In our previous post, we asked about how a social media company might change its operations to accommodate changes to the platforms it uses. As we noted at the end of that article, it is a very broad question, with many sub-topics that are worthy of discussion.

That post focused upon ongoing changes at Twitter, and specifically on changes that seem to be making it more profitable. But since then, we have encountered new information about another ongoing shift. This one is much more related to the users of relevant platforms than to the platforms themselves. And it further highlights an area of concern that should be relevant to every social media company by now.

It’s no secret that people have largely lost trust in platforms like Facebook and Twitter, following high-profile data breaches and stories of coordinated manipulation of public sentiment. But did you know that the effects of these stories are very different across different cultures and geographic areas? That is the implication of a recent study co-authored by the Guardian newspaper, which examined perceptions of social media within different global markets.

The study found that users in most first-world countries have learned to report much less trust in the leading platforms. Britain leads the pack in skepticism, with France, Germany, and the US also earning high marks. Middle-income countries like Brazil, India, and Mexico are reportedly far more trusting.

This has potential implications for any social media company whose clients do business across different markets. A close understanding of the predominant trends in trust and skepticism could affect the ways in which such a company tries to engage with clients in those different markets. Britons may be less inclined to take social media communications at face value, at least until a rapport has developed between commercial accounts and their individual followers. But consumers in Mexico might be more willing to listen to what you have to say without questioning whether the message reached them by nefarious means.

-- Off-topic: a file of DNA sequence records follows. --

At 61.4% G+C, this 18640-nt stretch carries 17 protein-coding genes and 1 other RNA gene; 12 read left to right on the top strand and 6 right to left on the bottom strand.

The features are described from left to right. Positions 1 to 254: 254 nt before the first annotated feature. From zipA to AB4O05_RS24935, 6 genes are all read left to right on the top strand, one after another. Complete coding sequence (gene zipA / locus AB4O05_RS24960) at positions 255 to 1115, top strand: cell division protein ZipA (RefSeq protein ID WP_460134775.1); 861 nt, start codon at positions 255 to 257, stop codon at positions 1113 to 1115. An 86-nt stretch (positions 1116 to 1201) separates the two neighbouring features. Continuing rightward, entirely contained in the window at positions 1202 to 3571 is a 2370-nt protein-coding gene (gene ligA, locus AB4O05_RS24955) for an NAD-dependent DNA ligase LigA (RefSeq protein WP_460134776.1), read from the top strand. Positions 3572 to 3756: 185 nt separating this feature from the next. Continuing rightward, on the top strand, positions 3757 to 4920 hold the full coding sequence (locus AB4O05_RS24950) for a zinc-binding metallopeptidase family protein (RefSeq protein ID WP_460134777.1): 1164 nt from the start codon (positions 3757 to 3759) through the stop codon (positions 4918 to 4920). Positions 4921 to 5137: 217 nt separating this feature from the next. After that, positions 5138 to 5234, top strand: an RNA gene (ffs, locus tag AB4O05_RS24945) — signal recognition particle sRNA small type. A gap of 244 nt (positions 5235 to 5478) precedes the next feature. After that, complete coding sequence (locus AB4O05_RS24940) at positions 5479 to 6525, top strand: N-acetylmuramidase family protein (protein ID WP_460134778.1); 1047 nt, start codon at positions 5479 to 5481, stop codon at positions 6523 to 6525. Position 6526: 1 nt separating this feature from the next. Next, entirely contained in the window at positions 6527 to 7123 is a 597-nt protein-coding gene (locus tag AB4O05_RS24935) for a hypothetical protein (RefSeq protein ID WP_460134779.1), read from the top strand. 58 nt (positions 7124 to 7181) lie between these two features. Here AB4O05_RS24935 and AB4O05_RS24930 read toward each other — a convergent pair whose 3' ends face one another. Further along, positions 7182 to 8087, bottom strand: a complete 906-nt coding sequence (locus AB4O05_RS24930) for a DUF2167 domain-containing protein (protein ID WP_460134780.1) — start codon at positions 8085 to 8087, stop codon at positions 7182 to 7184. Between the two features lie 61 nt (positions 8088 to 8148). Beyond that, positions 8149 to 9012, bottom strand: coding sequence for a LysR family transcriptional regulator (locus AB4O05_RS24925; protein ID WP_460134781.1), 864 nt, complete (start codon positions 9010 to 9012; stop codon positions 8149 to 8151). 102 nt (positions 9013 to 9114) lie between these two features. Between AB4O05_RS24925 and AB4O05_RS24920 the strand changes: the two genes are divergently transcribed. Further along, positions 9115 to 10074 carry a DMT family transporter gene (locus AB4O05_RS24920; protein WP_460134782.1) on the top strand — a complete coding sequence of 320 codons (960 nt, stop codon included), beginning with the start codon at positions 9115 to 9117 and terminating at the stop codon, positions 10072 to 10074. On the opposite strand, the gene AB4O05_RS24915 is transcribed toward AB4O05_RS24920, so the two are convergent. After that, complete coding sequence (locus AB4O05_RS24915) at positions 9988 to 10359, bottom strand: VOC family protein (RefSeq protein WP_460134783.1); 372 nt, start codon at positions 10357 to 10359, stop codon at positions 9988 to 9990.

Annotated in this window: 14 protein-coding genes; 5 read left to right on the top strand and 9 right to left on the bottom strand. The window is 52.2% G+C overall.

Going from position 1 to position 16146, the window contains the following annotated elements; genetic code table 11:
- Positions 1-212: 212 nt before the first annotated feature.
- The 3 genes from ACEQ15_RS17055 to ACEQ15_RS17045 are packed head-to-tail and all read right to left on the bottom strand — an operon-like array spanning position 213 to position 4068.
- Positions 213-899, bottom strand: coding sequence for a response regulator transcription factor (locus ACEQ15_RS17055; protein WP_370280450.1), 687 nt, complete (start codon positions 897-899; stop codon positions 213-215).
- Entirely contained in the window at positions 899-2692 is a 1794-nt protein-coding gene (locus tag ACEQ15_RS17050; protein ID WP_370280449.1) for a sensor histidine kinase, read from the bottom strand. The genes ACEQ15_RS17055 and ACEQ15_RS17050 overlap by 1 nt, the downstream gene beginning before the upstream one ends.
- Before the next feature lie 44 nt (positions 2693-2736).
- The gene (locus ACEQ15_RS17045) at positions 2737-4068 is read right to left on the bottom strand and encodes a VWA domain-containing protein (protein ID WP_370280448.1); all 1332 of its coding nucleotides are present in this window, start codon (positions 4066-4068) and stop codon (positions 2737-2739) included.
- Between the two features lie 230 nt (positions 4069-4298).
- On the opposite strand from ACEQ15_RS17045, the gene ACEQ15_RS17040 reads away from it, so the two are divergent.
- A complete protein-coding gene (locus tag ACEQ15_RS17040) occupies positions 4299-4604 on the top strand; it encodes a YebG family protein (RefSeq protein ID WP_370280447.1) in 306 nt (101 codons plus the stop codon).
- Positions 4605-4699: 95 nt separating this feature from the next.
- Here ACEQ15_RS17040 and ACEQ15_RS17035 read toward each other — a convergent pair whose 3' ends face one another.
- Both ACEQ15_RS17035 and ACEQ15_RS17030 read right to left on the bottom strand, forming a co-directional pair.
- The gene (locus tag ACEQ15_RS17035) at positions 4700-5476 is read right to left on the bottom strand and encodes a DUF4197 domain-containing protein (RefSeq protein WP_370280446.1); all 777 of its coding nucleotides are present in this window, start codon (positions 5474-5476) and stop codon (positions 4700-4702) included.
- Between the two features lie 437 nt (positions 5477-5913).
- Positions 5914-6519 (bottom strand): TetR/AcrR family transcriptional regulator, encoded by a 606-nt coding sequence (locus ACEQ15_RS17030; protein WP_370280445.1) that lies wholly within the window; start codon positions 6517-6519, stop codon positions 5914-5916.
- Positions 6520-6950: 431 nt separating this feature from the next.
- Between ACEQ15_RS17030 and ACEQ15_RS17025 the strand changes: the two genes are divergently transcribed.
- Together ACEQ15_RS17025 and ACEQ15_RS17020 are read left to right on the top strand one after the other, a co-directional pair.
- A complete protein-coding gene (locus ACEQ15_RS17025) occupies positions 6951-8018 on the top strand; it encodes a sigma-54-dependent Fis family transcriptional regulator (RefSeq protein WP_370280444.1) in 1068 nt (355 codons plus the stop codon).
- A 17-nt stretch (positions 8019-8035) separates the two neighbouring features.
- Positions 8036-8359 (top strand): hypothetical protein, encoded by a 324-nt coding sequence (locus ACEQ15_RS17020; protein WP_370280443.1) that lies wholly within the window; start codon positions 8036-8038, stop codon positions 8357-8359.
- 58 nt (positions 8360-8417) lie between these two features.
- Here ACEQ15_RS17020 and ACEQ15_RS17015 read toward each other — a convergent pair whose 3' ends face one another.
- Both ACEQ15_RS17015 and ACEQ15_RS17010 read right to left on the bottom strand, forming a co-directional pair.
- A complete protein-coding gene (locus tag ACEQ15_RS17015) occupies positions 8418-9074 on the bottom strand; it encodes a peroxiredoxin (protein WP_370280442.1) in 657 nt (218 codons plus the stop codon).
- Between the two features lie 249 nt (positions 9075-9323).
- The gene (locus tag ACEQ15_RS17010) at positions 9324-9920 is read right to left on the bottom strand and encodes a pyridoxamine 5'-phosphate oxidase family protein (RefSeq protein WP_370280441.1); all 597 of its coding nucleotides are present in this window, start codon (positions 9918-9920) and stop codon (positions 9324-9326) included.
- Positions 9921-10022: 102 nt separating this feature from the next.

That data from the Guardian study is limited, but it raises interesting questions about all the ways in which the same phenomenon might manifest. In theory, there’s no limit to how narrowly a social media company can divide its audience for the sake of exploiting local attitudes about trust and skepticism. The results of any forthcoming studies on the topic will only add to the roster of analytics that a social media company should be expected to look into before committing to a marketing campaign.

At the same time, such studies should serve as reminders that such analytics are rarely static. The attitudes that people in different markets have toward social media platforms are sure to continue changing as those platforms themselves change. If a social media company is already in the middle of a campaign when that happens, any effects should become noticeable very quickly.

A good social media company will be ready to recognize such changes even when they come as a surprise. Furthermore, they should always be ready to make adjustments in order to keep ahead of user perceptions and client expectations, on any platform.